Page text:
Exploring English HomeHyphen ( - )

This section of Exploring English describes use of the hyphen ( - ) in English punctuation.


Used in compound numbers from twenty-one to ninety-nine:

thirty-seven

Used to express decades in words:

nineteen-eighties

Used to indicate a range of numbers:

pages 2-2000

Used to form compound nouns.

Austro-Asiatic
woman-child
house-broken

Note: English is an evolving language. The trend for new compound nouns is to join separate words with a hyphen, then to drop the hyphen when the compound noun is in common usage. Thus "house boat" became 'house-boat', then 'houseboat'. Consult a recent dictionary for the current preference.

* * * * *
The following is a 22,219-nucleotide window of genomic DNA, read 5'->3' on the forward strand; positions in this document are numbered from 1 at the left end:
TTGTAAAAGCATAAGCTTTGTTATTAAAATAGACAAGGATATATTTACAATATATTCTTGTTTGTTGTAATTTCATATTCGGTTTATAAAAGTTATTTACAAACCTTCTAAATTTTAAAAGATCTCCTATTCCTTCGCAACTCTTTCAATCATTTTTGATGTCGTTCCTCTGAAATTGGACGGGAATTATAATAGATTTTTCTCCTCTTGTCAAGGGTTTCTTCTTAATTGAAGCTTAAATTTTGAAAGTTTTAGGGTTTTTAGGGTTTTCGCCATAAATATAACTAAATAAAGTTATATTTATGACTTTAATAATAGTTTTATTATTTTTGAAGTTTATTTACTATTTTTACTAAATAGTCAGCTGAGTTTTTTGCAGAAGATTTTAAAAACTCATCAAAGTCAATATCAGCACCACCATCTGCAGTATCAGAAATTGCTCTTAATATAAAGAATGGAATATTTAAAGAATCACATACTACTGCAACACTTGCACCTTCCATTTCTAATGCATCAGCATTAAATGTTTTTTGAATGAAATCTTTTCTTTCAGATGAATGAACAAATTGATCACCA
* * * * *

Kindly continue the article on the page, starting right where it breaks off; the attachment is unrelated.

Used to spell out a word:

c-o-r-r-e-c-t

Used to divide a word into syllables:

en-cy-clo-pe-di-a

Used to separate double letters that may cause confusion in a prefixed word:

co-operation
non-native

Used to join the elements of a compound modifier when used before the noun it modifies:

They ran a fly-by-night government.


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Last Modified April 08, 2003